NASA Ends Mars Mission Insight
After more than four years on Mars, NASA decommissioned the InSight module. The US space agency said on Wednesday night that a team from the California control center had failed to communicate on two consecutive attempts. This indicates that the unit’s solar powered batteries can no longer provide sufficient power.
The reason for this is the Red Planet’s dust, which is getting thicker and thicker on the solar modules. NASA already announced on Tuesday that the probe may have returned its last image of Mars. It was said in November that the Insight would only have power for a few weeks.
Landed in 2018
The stationary probe arrived at Mars in November 2018 to measure seismic activity. It achieved its scientific goals after just over two years, so it was on “extended mission”. According to NASA, InSight recorded more than 1,300 earthquakes, which provide scientists with information about the internal structure of the planet. The main task now is to protect the amount of data and make it accessible to researchers around the world.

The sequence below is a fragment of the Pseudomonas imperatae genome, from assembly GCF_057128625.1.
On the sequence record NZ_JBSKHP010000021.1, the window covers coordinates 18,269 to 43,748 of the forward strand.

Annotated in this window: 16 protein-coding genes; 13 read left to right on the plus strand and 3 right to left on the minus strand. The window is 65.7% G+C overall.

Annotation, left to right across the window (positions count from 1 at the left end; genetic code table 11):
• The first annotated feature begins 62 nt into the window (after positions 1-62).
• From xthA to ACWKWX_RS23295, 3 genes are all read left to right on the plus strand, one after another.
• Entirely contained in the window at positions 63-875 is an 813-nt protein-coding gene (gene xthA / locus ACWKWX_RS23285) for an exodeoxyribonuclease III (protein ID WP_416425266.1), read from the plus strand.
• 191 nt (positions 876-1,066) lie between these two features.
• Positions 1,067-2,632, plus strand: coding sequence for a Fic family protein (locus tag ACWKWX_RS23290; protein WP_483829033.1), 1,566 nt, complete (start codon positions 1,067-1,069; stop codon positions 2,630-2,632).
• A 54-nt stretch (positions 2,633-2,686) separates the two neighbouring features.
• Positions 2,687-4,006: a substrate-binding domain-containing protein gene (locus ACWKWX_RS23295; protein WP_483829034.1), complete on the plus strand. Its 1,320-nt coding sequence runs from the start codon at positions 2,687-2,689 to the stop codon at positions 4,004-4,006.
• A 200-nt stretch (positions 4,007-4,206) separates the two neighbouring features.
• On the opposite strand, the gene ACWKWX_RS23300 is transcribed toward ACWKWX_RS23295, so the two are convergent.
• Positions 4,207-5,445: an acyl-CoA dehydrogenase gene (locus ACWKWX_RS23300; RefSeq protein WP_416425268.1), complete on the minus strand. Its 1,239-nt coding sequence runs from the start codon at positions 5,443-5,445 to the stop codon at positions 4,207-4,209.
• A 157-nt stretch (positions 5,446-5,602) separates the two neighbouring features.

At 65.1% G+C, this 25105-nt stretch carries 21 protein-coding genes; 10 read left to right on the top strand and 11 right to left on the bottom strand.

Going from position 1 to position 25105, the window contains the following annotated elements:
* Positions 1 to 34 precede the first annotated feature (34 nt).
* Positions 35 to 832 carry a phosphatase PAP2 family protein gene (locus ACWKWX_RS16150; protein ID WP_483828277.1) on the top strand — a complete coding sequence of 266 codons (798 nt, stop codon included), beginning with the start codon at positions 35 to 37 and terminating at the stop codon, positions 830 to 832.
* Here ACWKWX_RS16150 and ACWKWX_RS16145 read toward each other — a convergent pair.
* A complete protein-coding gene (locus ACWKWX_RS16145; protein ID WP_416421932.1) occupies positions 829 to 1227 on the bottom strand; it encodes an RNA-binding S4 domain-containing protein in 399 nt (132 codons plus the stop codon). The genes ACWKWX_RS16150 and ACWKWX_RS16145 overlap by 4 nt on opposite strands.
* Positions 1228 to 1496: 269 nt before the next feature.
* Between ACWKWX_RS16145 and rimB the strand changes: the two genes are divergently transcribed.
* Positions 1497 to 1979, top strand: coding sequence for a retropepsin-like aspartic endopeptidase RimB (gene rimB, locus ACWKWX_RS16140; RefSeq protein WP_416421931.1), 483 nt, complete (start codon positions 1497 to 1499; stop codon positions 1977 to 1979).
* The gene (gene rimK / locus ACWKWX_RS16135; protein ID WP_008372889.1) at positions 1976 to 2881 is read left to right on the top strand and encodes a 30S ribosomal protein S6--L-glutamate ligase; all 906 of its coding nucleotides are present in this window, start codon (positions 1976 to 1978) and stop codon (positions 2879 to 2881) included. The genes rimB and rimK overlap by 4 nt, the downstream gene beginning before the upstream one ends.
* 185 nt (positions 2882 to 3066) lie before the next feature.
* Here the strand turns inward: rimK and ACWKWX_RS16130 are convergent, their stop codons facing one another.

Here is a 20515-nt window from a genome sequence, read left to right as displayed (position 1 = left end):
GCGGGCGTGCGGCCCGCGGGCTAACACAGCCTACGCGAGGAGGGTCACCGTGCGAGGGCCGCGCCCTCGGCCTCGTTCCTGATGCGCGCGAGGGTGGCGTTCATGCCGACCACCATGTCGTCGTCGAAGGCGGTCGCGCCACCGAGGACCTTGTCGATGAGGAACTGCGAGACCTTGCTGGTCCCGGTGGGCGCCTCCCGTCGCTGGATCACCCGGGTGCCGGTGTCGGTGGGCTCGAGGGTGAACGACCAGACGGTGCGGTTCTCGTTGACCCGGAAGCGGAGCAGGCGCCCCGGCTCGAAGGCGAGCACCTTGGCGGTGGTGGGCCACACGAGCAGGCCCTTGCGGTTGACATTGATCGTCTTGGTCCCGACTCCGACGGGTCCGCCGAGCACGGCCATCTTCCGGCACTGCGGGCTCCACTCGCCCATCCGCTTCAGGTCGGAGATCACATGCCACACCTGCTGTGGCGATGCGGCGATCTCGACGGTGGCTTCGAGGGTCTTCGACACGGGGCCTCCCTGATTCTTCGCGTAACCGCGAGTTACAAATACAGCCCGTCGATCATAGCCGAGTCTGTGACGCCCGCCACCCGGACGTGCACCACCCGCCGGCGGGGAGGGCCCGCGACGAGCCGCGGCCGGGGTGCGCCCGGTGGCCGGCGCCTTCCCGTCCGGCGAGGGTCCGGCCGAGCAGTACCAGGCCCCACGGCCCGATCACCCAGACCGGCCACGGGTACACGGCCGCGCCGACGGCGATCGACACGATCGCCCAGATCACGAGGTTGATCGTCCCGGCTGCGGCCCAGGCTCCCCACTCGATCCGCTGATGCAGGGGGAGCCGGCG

The German Aerospace Center (DLR) also participated in the landing mission with instrumentation and a scientific team. According to the DLR, “Insight” was the first purely geophysical mission to Mars. The last radio contact with Earth was made on December 15th.
The so-called Mars mole being developed in Germany was particularly well known during the mission. The self-drilling device, which was developed for the soft, sandy soil of Mars, has long struggled with the unexpectedly hard soils of its site. “The instrument finally managed to bury its 40-centimeter probe just below the surface and collect valuable data on the mechanical and thermal properties of the Martian soil in the process,” wrote DLR. It was originally planned to be five meters deep.